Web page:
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Enlisting analytics and AI to contain the next pandemic

By Contributor
Mon 9 Mar 2020
FYI, this story is more than a year old

Article by SAS director of global government practice Steve Bennett.

Much has been written about the coronavirus since it was first identified in China in January and much more will undoubtedly be written before the subsequently alarming spread abates and medical science comes up with an effective cure.

And while news of the steady increase in reported numbers of people infected by and dying from COVID-19, as it is now known, has been dire, the good news is that we are getting much better at predicting and tracking the spread of infectious diseases.

Three out of four infectious diseases originate in other species but their rapid spread in humans is facilitated by our ever-increasing mobility. International travel is now such that a disease that might once have stayed relatively contained can now spread across the world in mere weeks.  We saw this with the Severe Acute Respiratory Syndrome (SARS) virus in 2003 and we see it again today.

But the difference this time is the vast amounts of data we now generate in our daily lives. The smartphone didn’t exist in 2003, there was no such thing as the real Internet of Things, and the carriage of social media was infantile by today’s standards.

Given today’s proliferation of data sources and advances in technology, we are now far better equipped to address disease outbreaks. Analytics and artificial intelligence – and machine learning in particular – can mine and manipulate these data sources to help contain outbreaks in four phases of disease events.

Prediction. The human population is growing quickly and as we spread to different habitats, we interact with new species, and in different ways. This increases the opportunity for animal-borne diseases – of which there may be as many as 800,000 yet to be named – to jump across to humans.

By integrating data about known viruses with animal population and migration patterns, plus human demographics and cultural behaviour, AI has the potential to predict where new diseases could emerge. This enables the timely imposition of quarantine measures, and alerts health authorities to make ready to respond to outbreaks and even prevent them.

Detection. When an animal-borne virus makes the jump to a human, and possibly becomes airborne contagious, it can spread like a bushfire. So fast reaction is vital. To illustrate – one passenger on a three-hour Air China flight is estimated to have spread SARS to 20 people as much as seven rows away from him. Small wonder that coronavirus so alarmingly spread amongst cruise ship passengers.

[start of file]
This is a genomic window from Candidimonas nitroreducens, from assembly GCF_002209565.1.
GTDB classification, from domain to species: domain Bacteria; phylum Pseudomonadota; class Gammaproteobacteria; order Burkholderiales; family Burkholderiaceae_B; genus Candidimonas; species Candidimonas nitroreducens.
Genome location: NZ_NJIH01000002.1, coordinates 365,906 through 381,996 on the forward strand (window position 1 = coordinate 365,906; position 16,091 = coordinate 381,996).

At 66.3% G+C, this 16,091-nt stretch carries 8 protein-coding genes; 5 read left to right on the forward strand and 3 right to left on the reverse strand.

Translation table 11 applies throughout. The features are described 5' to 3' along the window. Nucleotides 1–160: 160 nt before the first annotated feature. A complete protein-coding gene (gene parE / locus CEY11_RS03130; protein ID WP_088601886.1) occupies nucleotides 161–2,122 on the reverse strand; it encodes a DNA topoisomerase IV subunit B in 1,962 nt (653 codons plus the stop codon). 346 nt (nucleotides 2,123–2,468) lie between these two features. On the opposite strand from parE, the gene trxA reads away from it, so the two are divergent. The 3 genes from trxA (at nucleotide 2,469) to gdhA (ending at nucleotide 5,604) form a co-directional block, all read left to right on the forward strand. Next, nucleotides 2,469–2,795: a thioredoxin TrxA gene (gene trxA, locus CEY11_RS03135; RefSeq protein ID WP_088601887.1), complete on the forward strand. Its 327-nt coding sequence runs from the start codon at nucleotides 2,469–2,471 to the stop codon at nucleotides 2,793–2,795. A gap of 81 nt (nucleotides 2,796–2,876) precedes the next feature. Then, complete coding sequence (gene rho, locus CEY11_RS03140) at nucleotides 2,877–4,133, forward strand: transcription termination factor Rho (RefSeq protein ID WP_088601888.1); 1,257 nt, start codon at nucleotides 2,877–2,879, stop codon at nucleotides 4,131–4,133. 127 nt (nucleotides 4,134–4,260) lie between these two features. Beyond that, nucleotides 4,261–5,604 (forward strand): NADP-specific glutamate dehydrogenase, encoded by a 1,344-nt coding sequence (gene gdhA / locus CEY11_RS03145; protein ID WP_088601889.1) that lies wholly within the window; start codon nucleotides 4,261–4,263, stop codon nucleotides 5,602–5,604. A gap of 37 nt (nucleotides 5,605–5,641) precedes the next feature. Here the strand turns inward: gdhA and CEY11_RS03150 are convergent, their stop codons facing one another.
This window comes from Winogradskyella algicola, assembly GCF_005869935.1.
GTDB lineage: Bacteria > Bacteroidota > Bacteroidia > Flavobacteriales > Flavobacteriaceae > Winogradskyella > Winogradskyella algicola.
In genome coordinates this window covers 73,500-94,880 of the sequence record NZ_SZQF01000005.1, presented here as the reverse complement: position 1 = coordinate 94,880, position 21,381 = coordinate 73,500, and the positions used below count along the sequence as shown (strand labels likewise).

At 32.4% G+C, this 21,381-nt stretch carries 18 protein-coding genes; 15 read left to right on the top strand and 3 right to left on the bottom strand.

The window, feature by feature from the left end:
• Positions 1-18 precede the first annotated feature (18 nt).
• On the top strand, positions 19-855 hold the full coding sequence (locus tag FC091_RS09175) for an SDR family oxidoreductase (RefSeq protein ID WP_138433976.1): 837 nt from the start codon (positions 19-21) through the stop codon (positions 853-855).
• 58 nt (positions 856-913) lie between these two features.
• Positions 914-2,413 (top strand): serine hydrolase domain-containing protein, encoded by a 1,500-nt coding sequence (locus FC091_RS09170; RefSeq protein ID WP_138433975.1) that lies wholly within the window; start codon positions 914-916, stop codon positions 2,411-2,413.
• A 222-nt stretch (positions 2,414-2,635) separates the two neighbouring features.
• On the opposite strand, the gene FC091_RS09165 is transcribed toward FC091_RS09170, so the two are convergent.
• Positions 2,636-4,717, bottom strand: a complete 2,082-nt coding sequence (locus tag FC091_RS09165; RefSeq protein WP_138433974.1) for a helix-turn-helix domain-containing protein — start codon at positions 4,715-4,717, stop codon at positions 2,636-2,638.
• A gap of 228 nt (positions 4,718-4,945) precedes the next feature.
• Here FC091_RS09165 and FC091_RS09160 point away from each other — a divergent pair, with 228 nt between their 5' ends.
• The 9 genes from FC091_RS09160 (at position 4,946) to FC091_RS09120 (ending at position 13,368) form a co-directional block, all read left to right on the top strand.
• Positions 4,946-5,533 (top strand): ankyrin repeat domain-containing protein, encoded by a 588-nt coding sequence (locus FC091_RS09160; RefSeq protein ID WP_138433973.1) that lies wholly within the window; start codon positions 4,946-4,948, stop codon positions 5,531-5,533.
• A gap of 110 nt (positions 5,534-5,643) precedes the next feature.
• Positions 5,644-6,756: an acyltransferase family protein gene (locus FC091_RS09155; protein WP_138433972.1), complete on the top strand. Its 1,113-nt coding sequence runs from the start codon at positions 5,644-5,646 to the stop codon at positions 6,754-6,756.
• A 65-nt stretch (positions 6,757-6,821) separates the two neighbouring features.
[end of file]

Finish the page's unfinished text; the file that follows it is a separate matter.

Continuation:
As Director of the National Bio-Surveillance Integration Centre at the U.S. Department of Homeland Security, I oversaw the development of pilot projects that used machine learning to mine social media data – plus near-real-time emergency medical service and ambulance data – for anomalies in flu symptom reports. AI did a better job of predicting an out-of-the-ordinary disease event than traditional disease reporting, and did it a whole week faster.  

The sooner an outbreak is identified, the sooner protocols can be put in place to stop the spread and heal the sick.

Response. There are two ways AI can help shape the response to an emerging epidemic. First, by leveraging any and all data that might be possibly useful. At the U.S. Department of Homeland Security, in addition to the obvious travel data that we mined to predict new types of flu, we even included data from the Australasian Flyway which is the migratory route taken by birds flying between China and Alaska.

Also, deep learning – another AI technology =- can improve treatments and accelerate the developments of new ones. For example, chest X-rays of coronavirus patients can be used as input to create AI models that speed diagnosis. Creating new vaccines and antiviral medications is a long process and subject to much trial and error. But AI can examine data from other diseases to predict what types of remedies are likely to be most effective.

Last year, the first fully AI-developed vaccine was created in Australia, saving years of effort and millions of dollars.

Recovery. When a disease has been contained, machine learning can help policymakers plan to prevent similar future outbreaks by performing ‘What if?’ analyses to simulate the impact of policies and initiatives. Doing this establishes the basis for data-driven decision-making with a better likelihood of preventing or containing the next pandemic.

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